In reaching this conclusion, the Court notes that this is not a case in which a constitutional violation is alleged to have occurred independently of the conduct for which the plaintiff was convicted. As explained above, Plaintiff's version of events is that the Defendants barged into his cell and began beating him for no reason whatsoever. Notably, Plaintiff does not contend that this beating occurred before or after the conduct for which he was convicted of custodial assault. Cf. Smith v. City of Hemet, 394 F.3d 689, 695-96 (9th Cir. 2005) (en banc) (explaining that Heck does not bar § 1983 claims arising from events that occurred before or after the conduct for which the plaintiff was convicted); Hooper, 629 F.3d at 1134 (holding that Heck does not apply when "the conviction and the § 1983 claim are based on different actions" during the course of a prolonged encounter). Indeed, Plaintiff denies that he engaged in assaultive behavior of any kind. ECF No. 66-1 at Tr. 90. Nor does Plaintiff contend that Defendants acted unlawfully in response to or as a result of the conduct for which he was convicted. See Wilson v. City of Long Beach, ___ F.Appx. ____, 2014 WL 1303594 at *1-3 (9th Cir. 2014) (unpublished) (Watford, C.J., dissenting) (explaining that Heck does not apply when the defendant is alleged to have acted unconstitutionally in response to the conduct for which the plaintiff was criminally convicted; "[a]ny other rule would... invite[] the police to inflict any reaction or retribution they choose") (citation omitted). As a result, the Court need not examine whether Plaintiff's claims can survive independently of his custodial assault conviction. Defendants' motion for summary judgment is granted. Plaintiff's claims are dismissed without prejudice. See Trimble v. City of Santa Rosa, 49 F.3d 583, 585 (9th Cir. 1995) (per curiam) ( Heck -barred claims must be dismissed without prejudice so that the plaintiff may "reassert his claims if he ever succeeds in invalidating his conviction."); Ticknor v. Hinsburg, 481 F.Appx. 391, 392 (9th Cir. 2012) (construing judgment as a dismissal without prejudice on appeal of summary judgment ruling).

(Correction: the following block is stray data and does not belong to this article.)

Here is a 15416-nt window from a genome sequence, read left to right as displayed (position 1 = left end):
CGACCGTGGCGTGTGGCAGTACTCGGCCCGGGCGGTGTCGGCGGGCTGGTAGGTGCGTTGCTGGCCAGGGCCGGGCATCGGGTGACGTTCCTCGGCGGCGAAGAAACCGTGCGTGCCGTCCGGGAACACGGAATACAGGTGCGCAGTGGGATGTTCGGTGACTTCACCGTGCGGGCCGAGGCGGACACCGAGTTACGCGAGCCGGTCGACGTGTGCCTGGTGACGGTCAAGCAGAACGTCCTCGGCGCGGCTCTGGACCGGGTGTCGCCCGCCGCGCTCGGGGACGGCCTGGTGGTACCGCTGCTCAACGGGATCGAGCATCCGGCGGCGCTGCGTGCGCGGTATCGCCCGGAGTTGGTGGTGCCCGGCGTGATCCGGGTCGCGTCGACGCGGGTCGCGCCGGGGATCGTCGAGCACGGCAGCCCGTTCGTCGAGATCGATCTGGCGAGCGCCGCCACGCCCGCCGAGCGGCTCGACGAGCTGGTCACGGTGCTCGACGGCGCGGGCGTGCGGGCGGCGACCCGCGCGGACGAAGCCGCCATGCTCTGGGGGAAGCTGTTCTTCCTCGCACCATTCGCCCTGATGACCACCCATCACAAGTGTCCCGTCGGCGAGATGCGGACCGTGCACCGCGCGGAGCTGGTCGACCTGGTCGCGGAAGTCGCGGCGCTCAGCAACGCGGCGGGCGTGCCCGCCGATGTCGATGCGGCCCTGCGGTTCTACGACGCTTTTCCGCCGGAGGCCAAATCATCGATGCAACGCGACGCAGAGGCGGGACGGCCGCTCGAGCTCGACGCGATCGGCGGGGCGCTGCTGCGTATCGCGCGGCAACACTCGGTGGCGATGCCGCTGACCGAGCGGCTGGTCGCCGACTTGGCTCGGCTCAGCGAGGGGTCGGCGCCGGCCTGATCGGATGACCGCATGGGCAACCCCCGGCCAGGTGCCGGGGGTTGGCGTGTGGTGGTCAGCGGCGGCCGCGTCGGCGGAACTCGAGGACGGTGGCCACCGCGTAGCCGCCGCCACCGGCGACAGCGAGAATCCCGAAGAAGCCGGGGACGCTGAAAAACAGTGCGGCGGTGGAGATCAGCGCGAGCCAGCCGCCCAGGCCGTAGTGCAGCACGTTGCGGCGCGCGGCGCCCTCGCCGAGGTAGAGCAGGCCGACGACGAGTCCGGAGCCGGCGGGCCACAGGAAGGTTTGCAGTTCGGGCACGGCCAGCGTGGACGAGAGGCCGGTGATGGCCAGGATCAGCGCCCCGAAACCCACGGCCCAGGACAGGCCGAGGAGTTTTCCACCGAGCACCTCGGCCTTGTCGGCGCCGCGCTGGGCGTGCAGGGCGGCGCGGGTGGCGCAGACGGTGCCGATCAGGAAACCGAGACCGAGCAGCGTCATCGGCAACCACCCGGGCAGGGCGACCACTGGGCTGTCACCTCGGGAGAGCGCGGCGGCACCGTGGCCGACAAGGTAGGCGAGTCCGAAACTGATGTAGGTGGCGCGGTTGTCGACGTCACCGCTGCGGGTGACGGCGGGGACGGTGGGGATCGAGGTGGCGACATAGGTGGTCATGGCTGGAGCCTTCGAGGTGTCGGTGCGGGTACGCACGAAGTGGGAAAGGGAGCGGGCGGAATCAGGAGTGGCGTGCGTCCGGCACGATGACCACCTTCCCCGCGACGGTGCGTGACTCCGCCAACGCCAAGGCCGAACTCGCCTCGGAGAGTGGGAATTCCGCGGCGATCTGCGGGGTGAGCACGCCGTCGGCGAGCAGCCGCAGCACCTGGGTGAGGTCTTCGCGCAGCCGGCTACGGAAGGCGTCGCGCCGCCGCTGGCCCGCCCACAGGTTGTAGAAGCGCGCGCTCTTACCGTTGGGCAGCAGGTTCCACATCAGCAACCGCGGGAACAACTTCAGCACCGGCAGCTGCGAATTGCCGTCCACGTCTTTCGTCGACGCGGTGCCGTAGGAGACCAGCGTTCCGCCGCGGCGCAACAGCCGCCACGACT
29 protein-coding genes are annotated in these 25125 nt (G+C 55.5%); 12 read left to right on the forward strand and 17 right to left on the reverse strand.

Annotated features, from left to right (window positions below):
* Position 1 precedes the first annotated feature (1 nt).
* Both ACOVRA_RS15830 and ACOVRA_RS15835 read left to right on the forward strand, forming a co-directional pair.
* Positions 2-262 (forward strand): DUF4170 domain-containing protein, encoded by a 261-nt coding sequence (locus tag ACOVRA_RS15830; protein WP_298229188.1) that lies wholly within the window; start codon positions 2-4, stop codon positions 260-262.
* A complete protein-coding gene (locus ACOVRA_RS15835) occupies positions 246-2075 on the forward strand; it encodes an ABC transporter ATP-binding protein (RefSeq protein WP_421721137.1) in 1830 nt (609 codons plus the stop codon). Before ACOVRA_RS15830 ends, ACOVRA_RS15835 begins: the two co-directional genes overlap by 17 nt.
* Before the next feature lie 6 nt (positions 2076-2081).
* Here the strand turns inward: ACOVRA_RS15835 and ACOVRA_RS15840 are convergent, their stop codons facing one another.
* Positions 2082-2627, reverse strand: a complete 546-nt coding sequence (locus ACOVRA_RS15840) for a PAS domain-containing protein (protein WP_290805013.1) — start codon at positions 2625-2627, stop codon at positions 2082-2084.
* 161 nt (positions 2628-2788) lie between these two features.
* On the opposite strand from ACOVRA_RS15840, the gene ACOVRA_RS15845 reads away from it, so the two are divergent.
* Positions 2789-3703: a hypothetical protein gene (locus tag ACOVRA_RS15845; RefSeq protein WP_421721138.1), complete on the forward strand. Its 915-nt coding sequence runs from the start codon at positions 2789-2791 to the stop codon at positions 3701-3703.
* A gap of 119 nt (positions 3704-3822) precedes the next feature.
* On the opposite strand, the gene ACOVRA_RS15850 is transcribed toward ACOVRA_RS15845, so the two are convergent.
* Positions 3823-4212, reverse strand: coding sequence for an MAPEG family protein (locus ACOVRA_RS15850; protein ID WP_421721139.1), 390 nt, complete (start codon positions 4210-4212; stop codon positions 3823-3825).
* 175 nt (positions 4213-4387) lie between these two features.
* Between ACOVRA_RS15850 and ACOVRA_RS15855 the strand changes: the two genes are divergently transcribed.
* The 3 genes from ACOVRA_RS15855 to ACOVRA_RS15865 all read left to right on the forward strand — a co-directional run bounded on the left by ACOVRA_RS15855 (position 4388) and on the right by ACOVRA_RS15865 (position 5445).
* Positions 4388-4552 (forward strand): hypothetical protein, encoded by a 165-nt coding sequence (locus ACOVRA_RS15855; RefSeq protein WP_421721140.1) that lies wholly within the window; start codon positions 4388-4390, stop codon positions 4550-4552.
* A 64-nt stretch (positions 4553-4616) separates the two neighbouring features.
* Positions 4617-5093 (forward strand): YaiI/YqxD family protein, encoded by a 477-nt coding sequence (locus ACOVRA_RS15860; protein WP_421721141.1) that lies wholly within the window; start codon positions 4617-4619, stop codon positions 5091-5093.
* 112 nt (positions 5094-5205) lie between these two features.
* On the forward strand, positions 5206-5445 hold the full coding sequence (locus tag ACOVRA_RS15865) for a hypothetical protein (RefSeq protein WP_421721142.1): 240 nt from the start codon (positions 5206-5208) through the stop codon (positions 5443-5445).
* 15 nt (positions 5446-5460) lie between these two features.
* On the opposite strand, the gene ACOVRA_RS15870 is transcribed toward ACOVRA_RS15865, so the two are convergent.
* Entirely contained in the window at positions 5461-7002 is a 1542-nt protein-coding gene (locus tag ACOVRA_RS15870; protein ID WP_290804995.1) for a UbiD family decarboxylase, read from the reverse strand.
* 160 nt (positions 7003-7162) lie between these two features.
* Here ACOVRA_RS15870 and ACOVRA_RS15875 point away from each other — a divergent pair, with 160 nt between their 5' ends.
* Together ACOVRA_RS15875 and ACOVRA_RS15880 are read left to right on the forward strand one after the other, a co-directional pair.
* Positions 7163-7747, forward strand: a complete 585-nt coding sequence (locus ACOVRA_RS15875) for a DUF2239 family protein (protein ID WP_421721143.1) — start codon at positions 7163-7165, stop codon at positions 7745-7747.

B. Qualified Immunity

In view of the foregoing, the Court need not address whether Defendants are entitled to qualified immunity.

C. Revocation of In Forma Pauperis Status

Title 28 United States Code, Section 1915(a)(3) provides that "[a]n appeal may not be taken in forma pauperis if the trial court certifies in writing that it is not taken in good faith." The good faith standard is satisfied when an individual "seeks appellate review of any issue not frivolous." Coppedge v. United States, 369 U.S. 438, 445 (1962). For purposes § 1915, an appeal is frivolous if it lacks any arguable basis in law or fact. Neitzke v. Williams, 490 U.S. 319, 325 (1989).

The Court finds that any appeal of this Order would not be taken in good faith and would lack any arguable basis in law or fact. Accordingly, the Court hereby revokes Plaintiff's in forma pauperis status. If Plaintiff wishes to pursue an appeal, he must pay the requisite filing fee.

IT IS HEREBY ORDERED:

1. Defendants' Motion for Summary Judgment (ECF No. 59) is GRANTED. All claims and causes of action in this matter are hereby DISMISSED without prejudice.
2. Pursuant to 28 U.S.C. § 1915(a)(3), the Court hereby certifies that any appeal of this Order would not be taken in good faith and would lack any arguable basis in law or fact. Plaintiff's in forma pauperis status is hereby REVOKED.

The District Court Executive is hereby directed to enter this Order, enter Judgment accordingly, provide copies to counsel and Plaintiff at his address of record, and CLOSE the file.